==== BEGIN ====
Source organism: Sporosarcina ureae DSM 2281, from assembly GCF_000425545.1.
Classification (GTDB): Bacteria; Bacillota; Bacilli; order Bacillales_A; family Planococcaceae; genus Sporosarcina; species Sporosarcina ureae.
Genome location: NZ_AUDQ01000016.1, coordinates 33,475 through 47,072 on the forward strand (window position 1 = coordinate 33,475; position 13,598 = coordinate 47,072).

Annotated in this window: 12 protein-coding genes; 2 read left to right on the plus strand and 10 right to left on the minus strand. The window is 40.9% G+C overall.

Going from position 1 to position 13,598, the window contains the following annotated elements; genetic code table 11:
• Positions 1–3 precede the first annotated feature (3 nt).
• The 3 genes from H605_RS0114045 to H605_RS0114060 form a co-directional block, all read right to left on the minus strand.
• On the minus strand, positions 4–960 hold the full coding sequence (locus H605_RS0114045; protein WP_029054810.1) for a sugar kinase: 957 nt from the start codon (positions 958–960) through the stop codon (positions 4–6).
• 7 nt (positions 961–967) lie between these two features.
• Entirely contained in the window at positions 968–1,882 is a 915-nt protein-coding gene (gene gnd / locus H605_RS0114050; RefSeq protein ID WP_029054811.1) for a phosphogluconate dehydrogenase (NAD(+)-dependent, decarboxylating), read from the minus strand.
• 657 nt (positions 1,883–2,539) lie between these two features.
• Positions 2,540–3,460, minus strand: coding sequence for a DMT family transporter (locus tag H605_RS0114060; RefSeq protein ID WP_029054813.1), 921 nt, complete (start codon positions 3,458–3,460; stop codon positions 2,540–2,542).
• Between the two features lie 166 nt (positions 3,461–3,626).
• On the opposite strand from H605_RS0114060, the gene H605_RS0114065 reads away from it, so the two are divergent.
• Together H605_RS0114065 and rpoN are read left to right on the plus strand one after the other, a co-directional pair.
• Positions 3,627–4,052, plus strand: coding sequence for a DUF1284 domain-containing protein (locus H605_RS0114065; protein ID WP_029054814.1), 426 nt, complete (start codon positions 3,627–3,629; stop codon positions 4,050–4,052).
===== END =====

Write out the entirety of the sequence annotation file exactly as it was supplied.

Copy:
Source organism: Sporosarcina ureae DSM 2281, from assembly GCF_000425545.1.
Classification (GTDB): Bacteria; Bacillota; Bacilli; order Bacillales_A; family Planococcaceae; genus Sporosarcina; species Sporosarcina ureae.
Genome location: NZ_AUDQ01000016.1, coordinates 33,475 through 47,072 on the forward strand (window position 1 = coordinate 33,475; position 13,598 = coordinate 47,072).

Annotated in this window: 12 protein-coding genes; 2 read left to right on the plus strand and 10 right to left on the minus strand. The window is 40.9% G+C overall.

Going from position 1 to position 13,598, the window contains the following annotated elements; genetic code table 11:
• Positions 1–3 precede the first annotated feature (3 nt).
• The 3 genes from H605_RS0114045 to H605_RS0114060 form a co-directional block, all read right to left on the minus strand.
• On the minus strand, positions 4–960 hold the full coding sequence (locus H605_RS0114045; protein WP_029054810.1) for a sugar kinase: 957 nt from the start codon (positions 958–960) through the stop codon (positions 4–6).
• 7 nt (positions 961–967) lie between these two features.
• Entirely contained in the window at positions 968–1,882 is a 915-nt protein-coding gene (gene gnd / locus H605_RS0114050; RefSeq protein ID WP_029054811.1) for a phosphogluconate dehydrogenase (NAD(+)-dependent, decarboxylating), read from the minus strand.
• 657 nt (positions 1,883–2,539) lie between these two features.
• Positions 2,540–3,460, minus strand: coding sequence for a DMT family transporter (locus tag H605_RS0114060; RefSeq protein ID WP_029054813.1), 921 nt, complete (start codon positions 3,458–3,460; stop codon positions 2,540–2,542).
• Between the two features lie 166 nt (positions 3,461–3,626).
• On the opposite strand from H605_RS0114060, the gene H605_RS0114065 reads away from it, so the two are divergent.
• Together H605_RS0114065 and rpoN are read left to right on the plus strand one after the other, a co-directional pair.
• Positions 3,627–4,052, plus strand: coding sequence for a DUF1284 domain-containing protein (locus H605_RS0114065; protein ID WP_029054814.1), 426 nt, complete (start codon positions 3,627–3,629; stop codon positions 4,050–4,052).